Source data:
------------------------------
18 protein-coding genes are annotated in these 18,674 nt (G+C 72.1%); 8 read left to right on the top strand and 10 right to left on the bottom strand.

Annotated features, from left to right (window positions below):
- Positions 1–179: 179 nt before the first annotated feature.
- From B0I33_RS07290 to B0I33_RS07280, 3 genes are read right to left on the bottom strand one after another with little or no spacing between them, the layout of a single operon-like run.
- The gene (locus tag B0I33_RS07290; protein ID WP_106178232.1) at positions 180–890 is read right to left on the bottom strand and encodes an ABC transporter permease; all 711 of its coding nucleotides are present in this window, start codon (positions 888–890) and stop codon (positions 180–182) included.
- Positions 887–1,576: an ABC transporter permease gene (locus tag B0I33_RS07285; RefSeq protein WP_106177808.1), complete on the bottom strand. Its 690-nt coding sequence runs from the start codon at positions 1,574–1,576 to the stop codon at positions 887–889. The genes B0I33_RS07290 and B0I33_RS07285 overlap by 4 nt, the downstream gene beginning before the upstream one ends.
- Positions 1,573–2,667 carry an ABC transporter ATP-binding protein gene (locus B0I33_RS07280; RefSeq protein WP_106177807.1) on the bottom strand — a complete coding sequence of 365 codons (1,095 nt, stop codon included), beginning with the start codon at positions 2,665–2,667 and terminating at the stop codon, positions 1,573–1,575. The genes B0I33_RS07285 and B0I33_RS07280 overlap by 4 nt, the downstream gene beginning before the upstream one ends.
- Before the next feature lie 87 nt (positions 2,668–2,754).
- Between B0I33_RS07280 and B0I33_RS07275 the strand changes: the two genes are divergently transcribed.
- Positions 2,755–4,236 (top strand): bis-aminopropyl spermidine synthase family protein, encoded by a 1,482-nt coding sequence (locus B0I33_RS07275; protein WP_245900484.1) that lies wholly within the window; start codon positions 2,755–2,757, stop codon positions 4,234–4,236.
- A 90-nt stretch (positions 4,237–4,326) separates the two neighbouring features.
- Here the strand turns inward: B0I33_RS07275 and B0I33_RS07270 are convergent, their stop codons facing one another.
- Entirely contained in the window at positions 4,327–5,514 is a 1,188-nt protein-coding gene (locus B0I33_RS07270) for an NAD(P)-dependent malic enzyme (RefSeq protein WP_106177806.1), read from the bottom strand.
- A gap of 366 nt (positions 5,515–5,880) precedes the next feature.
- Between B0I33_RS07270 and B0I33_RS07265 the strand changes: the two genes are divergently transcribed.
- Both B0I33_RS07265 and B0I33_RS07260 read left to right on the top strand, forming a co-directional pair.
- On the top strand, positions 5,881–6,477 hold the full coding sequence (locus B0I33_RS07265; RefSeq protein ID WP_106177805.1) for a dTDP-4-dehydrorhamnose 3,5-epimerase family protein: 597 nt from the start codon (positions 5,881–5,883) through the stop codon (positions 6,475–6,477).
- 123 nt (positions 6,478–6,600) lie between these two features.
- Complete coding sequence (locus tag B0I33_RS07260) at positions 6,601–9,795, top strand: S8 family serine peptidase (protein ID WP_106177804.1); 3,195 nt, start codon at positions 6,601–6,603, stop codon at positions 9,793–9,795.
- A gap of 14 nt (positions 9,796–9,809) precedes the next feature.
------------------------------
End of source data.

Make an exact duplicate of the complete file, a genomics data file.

18 protein-coding genes are annotated in these 18,674 nt (G+C 72.1%); 8 read left to right on the top strand and 10 right to left on the bottom strand.

Annotated features, from left to right (window positions below):
- Positions 1–179: 179 nt before the first annotated feature.
- From B0I33_RS07290 to B0I33_RS07280, 3 genes are read right to left on the bottom strand one after another with little or no spacing between them, the layout of a single operon-like run.
- The gene (locus tag B0I33_RS07290; protein ID WP_106178232.1) at positions 180–890 is read right to left on the bottom strand and encodes an ABC transporter permease; all 711 of its coding nucleotides are present in this window, start codon (positions 888–890) and stop codon (positions 180–182) included.
- Positions 887–1,576: an ABC transporter permease gene (locus tag B0I33_RS07285; RefSeq protein WP_106177808.1), complete on the bottom strand. Its 690-nt coding sequence runs from the start codon at positions 1,574–1,576 to the stop codon at positions 887–889. The genes B0I33_RS07290 and B0I33_RS07285 overlap by 4 nt, the downstream gene beginning before the upstream one ends.
- Positions 1,573–2,667 carry an ABC transporter ATP-binding protein gene (locus B0I33_RS07280; RefSeq protein WP_106177807.1) on the bottom strand — a complete coding sequence of 365 codons (1,095 nt, stop codon included), beginning with the start codon at positions 2,665–2,667 and terminating at the stop codon, positions 1,573–1,575. The genes B0I33_RS07285 and B0I33_RS07280 overlap by 4 nt, the downstream gene beginning before the upstream one ends.
- Before the next feature lie 87 nt (positions 2,668–2,754).
- Between B0I33_RS07280 and B0I33_RS07275 the strand changes: the two genes are divergently transcribed.
- Positions 2,755–4,236 (top strand): bis-aminopropyl spermidine synthase family protein, encoded by a 1,482-nt coding sequence (locus B0I33_RS07275; protein WP_245900484.1) that lies wholly within the window; start codon positions 2,755–2,757, stop codon positions 4,234–4,236.
- A 90-nt stretch (positions 4,237–4,326) separates the two neighbouring features.
- Here the strand turns inward: B0I33_RS07275 and B0I33_RS07270 are convergent, their stop codons facing one another.
- Entirely contained in the window at positions 4,327–5,514 is a 1,188-nt protein-coding gene (locus B0I33_RS07270) for an NAD(P)-dependent malic enzyme (RefSeq protein WP_106177806.1), read from the bottom strand.
- A gap of 366 nt (positions 5,515–5,880) precedes the next feature.
- Between B0I33_RS07270 and B0I33_RS07265 the strand changes: the two genes are divergently transcribed.
- Both B0I33_RS07265 and B0I33_RS07260 read left to right on the top strand, forming a co-directional pair.
- On the top strand, positions 5,881–6,477 hold the full coding sequence (locus B0I33_RS07265; RefSeq protein ID WP_106177805.1) for a dTDP-4-dehydrorhamnose 3,5-epimerase family protein: 597 nt from the start codon (positions 5,881–5,883) through the stop codon (positions 6,475–6,477).
- 123 nt (positions 6,478–6,600) lie between these two features.
- Complete coding sequence (locus tag B0I33_RS07260) at positions 6,601–9,795, top strand: S8 family serine peptidase (protein ID WP_106177804.1); 3,195 nt, start codon at positions 6,601–6,603, stop codon at positions 9,793–9,795.
- A gap of 14 nt (positions 9,796–9,809) precedes the next feature.